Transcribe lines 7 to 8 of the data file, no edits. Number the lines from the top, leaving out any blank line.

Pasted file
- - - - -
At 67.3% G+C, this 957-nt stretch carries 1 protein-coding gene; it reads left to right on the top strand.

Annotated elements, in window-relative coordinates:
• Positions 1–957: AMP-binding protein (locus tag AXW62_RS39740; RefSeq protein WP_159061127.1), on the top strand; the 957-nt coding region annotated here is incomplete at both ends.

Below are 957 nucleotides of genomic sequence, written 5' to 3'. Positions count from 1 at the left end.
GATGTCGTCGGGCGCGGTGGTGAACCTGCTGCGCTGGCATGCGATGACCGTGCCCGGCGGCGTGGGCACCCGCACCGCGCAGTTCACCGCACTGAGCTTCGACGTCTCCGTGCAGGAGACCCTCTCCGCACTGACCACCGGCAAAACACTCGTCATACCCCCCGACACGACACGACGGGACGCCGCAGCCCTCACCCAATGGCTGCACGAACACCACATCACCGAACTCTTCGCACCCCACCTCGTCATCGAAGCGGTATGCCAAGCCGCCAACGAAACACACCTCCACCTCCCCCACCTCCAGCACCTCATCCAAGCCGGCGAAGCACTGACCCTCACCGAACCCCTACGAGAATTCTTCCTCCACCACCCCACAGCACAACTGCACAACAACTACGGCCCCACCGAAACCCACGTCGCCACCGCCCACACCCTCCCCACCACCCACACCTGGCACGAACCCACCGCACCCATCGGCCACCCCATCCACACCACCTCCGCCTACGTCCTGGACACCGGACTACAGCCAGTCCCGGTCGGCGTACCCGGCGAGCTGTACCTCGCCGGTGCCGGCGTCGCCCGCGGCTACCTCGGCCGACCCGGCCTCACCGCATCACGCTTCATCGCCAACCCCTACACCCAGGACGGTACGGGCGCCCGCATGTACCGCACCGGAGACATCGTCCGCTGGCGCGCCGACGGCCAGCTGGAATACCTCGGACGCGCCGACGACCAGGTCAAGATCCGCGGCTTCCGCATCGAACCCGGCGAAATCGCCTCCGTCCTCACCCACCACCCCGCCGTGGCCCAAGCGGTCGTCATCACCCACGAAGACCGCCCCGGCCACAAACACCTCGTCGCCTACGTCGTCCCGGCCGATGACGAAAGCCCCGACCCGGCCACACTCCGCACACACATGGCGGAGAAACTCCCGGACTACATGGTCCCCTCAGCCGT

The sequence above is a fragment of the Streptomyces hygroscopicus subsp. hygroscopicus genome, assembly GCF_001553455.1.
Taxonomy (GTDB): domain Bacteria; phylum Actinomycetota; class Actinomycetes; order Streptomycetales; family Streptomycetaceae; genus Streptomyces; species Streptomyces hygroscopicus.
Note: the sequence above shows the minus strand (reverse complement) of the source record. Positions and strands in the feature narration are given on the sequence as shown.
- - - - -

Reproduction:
Taxonomy (GTDB): domain Bacteria; phylum Actinomycetota; class Actinomycetes; order Streptomycetales; family Streptomycetaceae; genus Streptomyces; species Streptomyces hygroscopicus.
Note: the sequence above shows the minus strand (reverse complement) of the source record. Positions and strands in the feature narration are given on the sequence as shown.